Charities opt for brand aid

Fundraising: as the Lottery cuts into their income, charitable institutions are having to devise long-term commercial strategies
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THE RELEASE of Help!, the much hyped compilation album for Bosnian charity War Child, is an effective if old-fashioned approach to charitable fund-raising. In its first day on sale, Help! sold 70,000 copies, raising pounds 700,000 for charity.

War Child looks likely to achieve its pounds lm goal through this quick-turnaround, one-off initiative. However, securing a steady income flow over the longer term is not so easy. The impact of compassion fatigue and increased demand for aid is forcing other charities into longer-term, more strategic marketing activities.

UK charitable donations have fallen by pounds 6lm since the launch of the National Lottery last November, according to National Council for Voluntary Organisations. There is public confusion about how much Lottery money goes to charities, a survey conducted by NOP for the NCVO reveals. Those interviewed believe 20p in every pound spent on lottery tickets goes to charities; in fact the figure is 5.6p.

Medical research and overseas charities have been hit hardest, says Tony Page, business development director at Age Concern. "Of more direct relevance to run- of-the-mill charities like ourselves is growing competition for funds from a number of organisations - such as hospital trusts, schools and even parent-teacher associations," he says.

That is why Age Concern was involved in the launch earlier this month of a flowers-by-post gift service, Charity Flowers Direct.

Four charities - Age Concern, the British Heart Foundation, Help the Aged, and the Imperial Cancer Research Fund - are co-founders of Charity Flowers Direct. Each has invested money in developing the service in exchange for a share of trading profits and 20 per cent of every order made in its name. When consumers place an order, they select one of the participating charities. Forty other charities have expressed an interest in the scheme.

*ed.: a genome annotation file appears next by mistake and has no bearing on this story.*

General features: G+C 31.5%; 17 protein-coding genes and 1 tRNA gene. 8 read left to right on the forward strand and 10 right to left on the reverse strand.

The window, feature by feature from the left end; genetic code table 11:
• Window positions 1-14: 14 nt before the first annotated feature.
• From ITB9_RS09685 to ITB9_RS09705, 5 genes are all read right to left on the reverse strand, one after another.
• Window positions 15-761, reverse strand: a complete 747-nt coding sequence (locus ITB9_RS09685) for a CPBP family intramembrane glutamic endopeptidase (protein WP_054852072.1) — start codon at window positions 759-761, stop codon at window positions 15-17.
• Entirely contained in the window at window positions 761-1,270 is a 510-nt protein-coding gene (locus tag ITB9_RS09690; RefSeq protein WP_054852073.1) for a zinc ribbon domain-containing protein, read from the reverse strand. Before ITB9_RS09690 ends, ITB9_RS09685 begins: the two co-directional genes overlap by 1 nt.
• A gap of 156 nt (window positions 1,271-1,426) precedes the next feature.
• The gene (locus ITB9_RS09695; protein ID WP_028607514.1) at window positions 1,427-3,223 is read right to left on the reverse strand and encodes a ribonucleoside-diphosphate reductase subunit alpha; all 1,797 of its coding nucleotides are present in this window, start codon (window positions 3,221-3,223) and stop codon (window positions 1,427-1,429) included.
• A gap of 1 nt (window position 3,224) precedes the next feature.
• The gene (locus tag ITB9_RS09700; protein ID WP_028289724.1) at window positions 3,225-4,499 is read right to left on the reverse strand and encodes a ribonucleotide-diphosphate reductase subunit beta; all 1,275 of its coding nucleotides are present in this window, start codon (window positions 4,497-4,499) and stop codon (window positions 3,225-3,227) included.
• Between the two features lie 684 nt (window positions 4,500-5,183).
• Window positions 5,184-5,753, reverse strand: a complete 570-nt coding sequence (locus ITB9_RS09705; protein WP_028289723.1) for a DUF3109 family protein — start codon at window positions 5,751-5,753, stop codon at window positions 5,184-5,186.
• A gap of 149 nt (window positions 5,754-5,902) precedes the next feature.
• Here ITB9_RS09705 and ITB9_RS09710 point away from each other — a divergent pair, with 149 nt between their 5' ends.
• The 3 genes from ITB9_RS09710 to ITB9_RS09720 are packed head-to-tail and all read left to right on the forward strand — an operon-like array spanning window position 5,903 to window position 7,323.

Charity Flowers Direct is a watershed in fund-raising, Mr Page says: "We have created an environment where major charities can work together as shareholders in a 'mint fund-raising venture'. The emphasis is on quality: the general public likes to buy from charities, but only if the products are up to standard. Creating products and services consumers want to a standard they expect from any other consumer product or service will now become widespread."

Charities have long sold Christmas cards, and some have successfully established affinity cards: the Imperial Cancer Research Fund has one with the Leeds (now Halifax) building society which has so far raised pounds 3m. Age Concern provides its own insurance service and also sells funeral plans and alarm systems. However, these are exceptions. Greater emphasis must now be placed on marketing and branding if a charity is going to successfully compete both for private and corporate funds.

This is openly acknowledged by the International Red Cross, which approached world governments for extra funding 10 days ago, midway through its financial year - an unprecedented move due to the overwhelm- ing demand for aid. In July, the organisation launched a corporate fundraising initiative - HelpAd - in anticipation of just such a shortfall.

So far, 20 companies are committed to participating and a further 60 have expressed serious interest in HelpAd, which is a way to raise money from marketing and advertising budgets by encouraging companies to cross- promote products by advertising on the packaging of complementary goods.

Participating brands will be charged to do so and have the right to feature the HelpAds/Red Cross logo on the pack. Pricing will be based on a rough formula of pounds 4.70 for every 1,000 ads, or branded packs. SmithKIine Beecham, Grand Metropolitan, Pizza Hut, Tesco, Van den Bergh Foods and The Body Shop were among the first to sign up.

HelpAd director Paul Adams says: "We are offering brands a new and exciting way to promote themselves at point of sale. They will feature in all our publicity and be seen to be supporting a worthy cause." Green Giant tinned sweetcorn will cross-promote with Dolmio sauces to encourage consumers to combine it more often with other ingredients. A leading telecommunications company will promote itself on cans of Virgin Cola to reach the youth market.

The first HelpAd-branded products will appear in store next February. A pounds lm promotion- al campaign to publicise Help- Ad and highlight participating products will break later this year, created by London advertising agency Simons Palmer. Targeting marketing budgets is a necessary new tactic, according to the chairman, Paul Simons. "We estimate the world's companies spent $250bn on advertising last year," he says. "Our objective is a 1 per cent share of this."

Mr Adams says: "We could have launched an aggressive global fundraising campaign to boost donations, but this would have been only a short-term solution. Our aim is to improve the lot of those in need over the longer term. We don't want to divert money from other organisations, we want to find money in new ways."

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